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GOLDEN AGE
by Timothy Steele

Even in fortunate times,
The nectar is spiked with woe.
Gods are incorrigibly
Capricious, and the needy
Beg in Nineveh or sleep
In paper-gusting plazas
Of the New World’s shopping malls.

Meantime, the tyrant battens
On conquest, while advisers,
Angling for preferment, seek
Expedient paths. Heartbroken,
The faithful advocate looks
Back on cities of the plain
And trudges into exile.

And if any era thrives,
It’s only because, somewhere,
In a plane tree’s shade, friends sketch
The dust with theorems and proofs,
Or because, instinctively,
A man puts his arm around
The shoulder of grief and walks
It (for an hour or an age)
Through all its tears and telling.
***
“Golden Age” appears in Timothy Steele’s collection Sapphics and Uncertainties: Poems 1970-1986 (University of Arkansas Press, 1995), available at Amazon.com.

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ABOUT THE AUTHOR: Timothy Steele’s first collection of poems, Uncertainties and Rest, published in 1979, attracted attention for its colloquial charm and its allegiance to meter and rhyme at a time when free verse was the predominant style, especially among younger poets. Steele has published three additional collections: Sapphics Against Anger and Other Poems (1986), The Color Wheel (1994), and Toward the Winter Solstice (Swallow Press/Ohio University Press, 2006). Steele’s honors include a Guggenheim Fellowship, a Peter I. B. Lavan Younger Poets Award from the Academy of American Poets, the Los Angeles PEN Center’s Award for Poetry, a Commonwealth Club of California Medal for Poetry, and the Robert Fitzgerald Award for Excellence in the Study of Prosody. He has held teaching appointments at Stanford, and the University of California, in both Los Angeles and Santa Barbara. Since 1987, he has served as professor of English at California State University, Los Angeles. (Read more at poets.org.)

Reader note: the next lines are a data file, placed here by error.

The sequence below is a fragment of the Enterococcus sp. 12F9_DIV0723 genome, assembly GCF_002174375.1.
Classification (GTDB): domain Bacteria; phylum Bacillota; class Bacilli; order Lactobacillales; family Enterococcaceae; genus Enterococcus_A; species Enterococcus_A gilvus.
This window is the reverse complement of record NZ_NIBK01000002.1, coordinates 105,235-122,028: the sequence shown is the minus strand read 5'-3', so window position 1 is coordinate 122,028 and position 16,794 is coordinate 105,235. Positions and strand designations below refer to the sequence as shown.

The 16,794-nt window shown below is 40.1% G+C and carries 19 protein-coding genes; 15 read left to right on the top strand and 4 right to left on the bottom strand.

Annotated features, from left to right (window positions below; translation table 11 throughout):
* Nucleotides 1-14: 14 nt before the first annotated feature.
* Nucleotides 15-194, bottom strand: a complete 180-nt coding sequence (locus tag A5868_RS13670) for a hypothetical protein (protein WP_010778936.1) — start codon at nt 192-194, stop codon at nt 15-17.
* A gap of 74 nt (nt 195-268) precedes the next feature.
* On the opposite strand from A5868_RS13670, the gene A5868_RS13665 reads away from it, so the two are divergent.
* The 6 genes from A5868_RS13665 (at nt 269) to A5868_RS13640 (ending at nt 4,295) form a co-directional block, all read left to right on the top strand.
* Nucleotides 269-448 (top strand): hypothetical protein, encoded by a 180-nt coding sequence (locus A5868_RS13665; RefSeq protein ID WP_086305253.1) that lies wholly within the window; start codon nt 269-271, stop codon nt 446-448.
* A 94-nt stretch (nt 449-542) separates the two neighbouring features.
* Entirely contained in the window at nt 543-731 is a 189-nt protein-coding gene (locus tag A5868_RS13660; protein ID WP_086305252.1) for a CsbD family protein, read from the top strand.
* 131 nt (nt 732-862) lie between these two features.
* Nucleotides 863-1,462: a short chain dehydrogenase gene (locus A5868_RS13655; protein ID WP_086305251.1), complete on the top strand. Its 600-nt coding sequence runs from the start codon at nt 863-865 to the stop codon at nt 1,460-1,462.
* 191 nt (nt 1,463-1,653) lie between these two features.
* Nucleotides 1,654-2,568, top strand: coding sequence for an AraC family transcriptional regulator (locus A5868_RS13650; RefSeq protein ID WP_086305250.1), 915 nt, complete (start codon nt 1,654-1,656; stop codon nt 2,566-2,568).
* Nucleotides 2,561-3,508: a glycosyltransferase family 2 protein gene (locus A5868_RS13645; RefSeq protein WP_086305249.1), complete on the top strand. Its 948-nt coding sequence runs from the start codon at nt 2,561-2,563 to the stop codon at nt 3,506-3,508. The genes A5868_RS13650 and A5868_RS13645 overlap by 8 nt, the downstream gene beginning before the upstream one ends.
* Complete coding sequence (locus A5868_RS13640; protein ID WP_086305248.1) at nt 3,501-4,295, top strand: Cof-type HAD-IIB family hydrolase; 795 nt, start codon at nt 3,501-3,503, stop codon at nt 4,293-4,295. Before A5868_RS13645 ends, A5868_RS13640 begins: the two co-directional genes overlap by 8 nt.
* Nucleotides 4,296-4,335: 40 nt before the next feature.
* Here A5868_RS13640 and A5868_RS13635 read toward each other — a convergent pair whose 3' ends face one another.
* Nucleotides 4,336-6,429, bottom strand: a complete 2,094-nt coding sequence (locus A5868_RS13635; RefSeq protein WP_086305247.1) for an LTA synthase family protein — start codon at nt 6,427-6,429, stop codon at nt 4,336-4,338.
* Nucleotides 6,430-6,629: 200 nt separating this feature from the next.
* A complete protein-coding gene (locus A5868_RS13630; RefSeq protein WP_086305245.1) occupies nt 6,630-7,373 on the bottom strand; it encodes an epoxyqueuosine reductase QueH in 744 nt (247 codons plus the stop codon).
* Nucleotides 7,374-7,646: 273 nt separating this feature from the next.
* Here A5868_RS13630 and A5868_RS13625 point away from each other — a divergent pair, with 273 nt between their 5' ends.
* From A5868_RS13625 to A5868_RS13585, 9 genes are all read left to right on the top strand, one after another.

Painting: “Connect” by Photodream Art. Prints available at fineartamerica.com.